GIBSON V. LOCKHEED AIRCRAFT SERVICE, INC., 350 U. S. 356 (1956)Subscribe to Cases that cite 350 U. S. 356
U.S. Supreme Court
Gibson v. Lockheed Aircraft Service, Inc., 350 U.S. 356 (1956)
Gibson v. Lockheed Aircraft Service, Inc.
Argued December 5, 1955
Decided February 27, 1956
350 U.S. 356
CERTIORARI TO THE UNITED STATES COURT OF APPEALS
FOR THE FIFTH CIRCUIT
1. In this case, in which petitioner recovered a judgment against respondent in a personal injuries action in a Federal District Court, the instructions given to the jury by the trial court were complete and correct, and there was no error in refusing the additional instructions requested by respondent. Pp. 350 U. S. 356-357.
2. In the exercise of the supervisory powers of this Court over the lower federal court, the judgment of the Court of Appeals, reversing the judgment of the District Court and remanding the case for a new trial, is reversed in the interest of justice, and the judgment of the District Court is reinstated. P. 350 U. S. 357.
217 F.2d 730 reversed.
Petitioner Gibson recovered judgment in a personal injuries action against the Lockheed Company in a United States District Court. The Court of Appeals for the Fifth Circuit reversed and remanded for a new trial on the ground that four instructions requested by Lockheed and refused by the trial court should have been given. 217 F.2d 730. We granted certiorari, 349 U.S. 943, to consider the following questions:
"(1) Whether Lockheed's objection to the trial court's refusal to give its requested instructions complied
with Rule 51 of the Federal Rules of Civil Procedure."
"(2) Whether the refusal of the trial court to charge as requested by respondent Lockheed was prejudicial error requiring reversal."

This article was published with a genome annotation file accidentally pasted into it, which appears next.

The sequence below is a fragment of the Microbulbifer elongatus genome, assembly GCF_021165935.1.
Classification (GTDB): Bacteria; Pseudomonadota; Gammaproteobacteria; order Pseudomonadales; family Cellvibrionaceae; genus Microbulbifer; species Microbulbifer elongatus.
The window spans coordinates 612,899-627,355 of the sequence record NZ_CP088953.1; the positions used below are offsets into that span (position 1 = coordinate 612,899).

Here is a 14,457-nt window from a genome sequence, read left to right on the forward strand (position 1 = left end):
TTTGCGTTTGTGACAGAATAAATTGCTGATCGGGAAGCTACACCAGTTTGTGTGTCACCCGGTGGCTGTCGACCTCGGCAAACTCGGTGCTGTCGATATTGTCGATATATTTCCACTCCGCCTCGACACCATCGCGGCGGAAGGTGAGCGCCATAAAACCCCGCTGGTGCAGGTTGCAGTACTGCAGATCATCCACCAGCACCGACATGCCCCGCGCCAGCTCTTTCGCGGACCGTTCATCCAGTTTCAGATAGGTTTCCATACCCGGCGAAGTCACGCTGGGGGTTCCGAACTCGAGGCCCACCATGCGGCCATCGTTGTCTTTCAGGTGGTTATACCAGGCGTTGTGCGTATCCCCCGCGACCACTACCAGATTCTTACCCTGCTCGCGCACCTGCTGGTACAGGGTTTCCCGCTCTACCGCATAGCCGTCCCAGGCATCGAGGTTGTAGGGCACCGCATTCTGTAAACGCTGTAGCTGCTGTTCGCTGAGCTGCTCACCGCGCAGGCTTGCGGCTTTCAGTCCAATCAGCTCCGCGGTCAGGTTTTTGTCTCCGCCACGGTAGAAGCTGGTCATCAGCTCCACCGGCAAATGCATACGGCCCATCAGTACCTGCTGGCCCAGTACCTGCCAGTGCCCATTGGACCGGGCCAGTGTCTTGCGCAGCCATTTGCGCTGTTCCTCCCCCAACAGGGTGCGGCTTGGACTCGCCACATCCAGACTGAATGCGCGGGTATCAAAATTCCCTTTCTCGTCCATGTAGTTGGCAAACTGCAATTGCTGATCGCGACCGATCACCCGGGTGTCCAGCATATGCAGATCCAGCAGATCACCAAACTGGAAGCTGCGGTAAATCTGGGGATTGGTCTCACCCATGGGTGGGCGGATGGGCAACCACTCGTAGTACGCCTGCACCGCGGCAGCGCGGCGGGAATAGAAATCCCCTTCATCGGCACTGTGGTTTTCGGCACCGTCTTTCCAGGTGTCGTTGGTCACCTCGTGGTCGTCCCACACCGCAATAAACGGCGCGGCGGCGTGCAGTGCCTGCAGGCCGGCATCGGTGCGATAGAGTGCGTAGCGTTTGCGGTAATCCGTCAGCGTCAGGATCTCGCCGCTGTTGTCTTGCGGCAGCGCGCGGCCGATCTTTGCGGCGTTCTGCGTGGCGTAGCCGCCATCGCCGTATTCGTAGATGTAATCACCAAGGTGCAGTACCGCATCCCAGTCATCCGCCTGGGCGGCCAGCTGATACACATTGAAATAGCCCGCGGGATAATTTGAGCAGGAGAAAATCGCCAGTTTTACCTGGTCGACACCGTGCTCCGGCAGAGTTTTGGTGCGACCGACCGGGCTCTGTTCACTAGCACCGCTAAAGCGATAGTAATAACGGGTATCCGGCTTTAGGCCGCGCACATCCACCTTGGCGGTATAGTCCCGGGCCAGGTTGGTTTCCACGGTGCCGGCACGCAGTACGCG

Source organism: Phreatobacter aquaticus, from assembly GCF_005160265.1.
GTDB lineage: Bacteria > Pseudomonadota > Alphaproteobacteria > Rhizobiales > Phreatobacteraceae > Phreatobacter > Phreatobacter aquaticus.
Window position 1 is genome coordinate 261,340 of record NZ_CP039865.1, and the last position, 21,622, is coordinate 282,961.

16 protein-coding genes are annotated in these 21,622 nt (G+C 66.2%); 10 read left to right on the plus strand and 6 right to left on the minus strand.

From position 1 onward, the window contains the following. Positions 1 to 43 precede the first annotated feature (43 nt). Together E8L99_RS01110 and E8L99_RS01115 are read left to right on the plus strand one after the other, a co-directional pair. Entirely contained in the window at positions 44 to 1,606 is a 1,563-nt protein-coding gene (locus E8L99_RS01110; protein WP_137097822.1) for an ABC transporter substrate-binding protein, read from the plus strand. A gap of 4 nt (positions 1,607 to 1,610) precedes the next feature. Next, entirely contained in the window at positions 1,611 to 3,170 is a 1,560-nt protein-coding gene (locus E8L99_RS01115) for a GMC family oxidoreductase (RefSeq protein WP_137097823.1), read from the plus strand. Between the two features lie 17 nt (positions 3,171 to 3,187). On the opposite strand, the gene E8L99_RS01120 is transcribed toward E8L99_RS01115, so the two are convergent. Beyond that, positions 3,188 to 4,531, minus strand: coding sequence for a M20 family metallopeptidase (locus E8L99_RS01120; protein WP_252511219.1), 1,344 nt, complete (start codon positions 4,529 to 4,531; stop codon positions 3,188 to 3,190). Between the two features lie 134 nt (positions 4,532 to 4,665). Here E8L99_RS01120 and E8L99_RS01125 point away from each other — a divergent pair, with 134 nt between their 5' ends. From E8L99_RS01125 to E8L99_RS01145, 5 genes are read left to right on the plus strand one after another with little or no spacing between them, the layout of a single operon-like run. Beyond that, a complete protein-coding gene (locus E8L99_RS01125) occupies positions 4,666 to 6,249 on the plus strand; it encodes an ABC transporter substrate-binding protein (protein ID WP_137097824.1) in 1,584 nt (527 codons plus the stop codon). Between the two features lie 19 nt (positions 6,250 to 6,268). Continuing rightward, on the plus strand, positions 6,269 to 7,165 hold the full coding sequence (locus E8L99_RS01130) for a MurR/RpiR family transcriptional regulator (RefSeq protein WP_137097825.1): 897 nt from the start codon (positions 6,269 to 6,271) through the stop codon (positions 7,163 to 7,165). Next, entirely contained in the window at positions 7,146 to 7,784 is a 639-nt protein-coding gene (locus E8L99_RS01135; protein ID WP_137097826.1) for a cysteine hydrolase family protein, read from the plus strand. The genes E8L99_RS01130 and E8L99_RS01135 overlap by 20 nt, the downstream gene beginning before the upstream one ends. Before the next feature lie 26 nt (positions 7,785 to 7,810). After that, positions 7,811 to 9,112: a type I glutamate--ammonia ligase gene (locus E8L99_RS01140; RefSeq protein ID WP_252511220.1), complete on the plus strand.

A thorough consideration of the record convinces us that the charge as given by the trial court was both complete and correct. Cf. District of Columbia v. Woodbury, 136 U. S. 450, 136 U. S. 466. There was no error in refusing the requested instructions. We consider this to be a case where, in the exercise of our supervisory powers over the lower federal courts, the judgment of the Court of Appeals should be reversed in the interests of justice, and that of the District Court reinstated. Accordingly, we find it unnecessary to consider the question presented as to Rule 51.
MR. JUSTICE FRANKFURTER, concurring.
The controlling claim on which petitioner sought certiorari was that the decision of the Court of Appeals for the Fifth Circuit disclosed conflict and confusion among the circuits in the application of Rule 51 of the Federal Rules of Civil Procedure. We granted the petition. A critical examination of the 118 decisions on which the petitioner relied in his claim regarding Rule 51 convinces me that there was no such conflict and confusion. Therefore, for the reasons set forth by Mr. Chief Justice Taft on behalf of the Court in Layne & Bowler Corp. v. Western Well Works, Inc., 261 U. S. 387, the writ should be dismissed as improvidently granted even though full argument has been had. But my brethren find that certain rulings of the Court of Appeals involving ordinary questions in the law of negligence, which, by themselves, never would have warranted the granting of a writ, are chanroblesvirtualawlibrary
so obviously and injuriously erroneous, "as to call for an exercise of this court's power of supervision." This is, of course, one of the considerations within our Rule governing review on certiorari. Rule 19(1)(b). I accept their reading of the record, and therefore join in the judgment of the Court.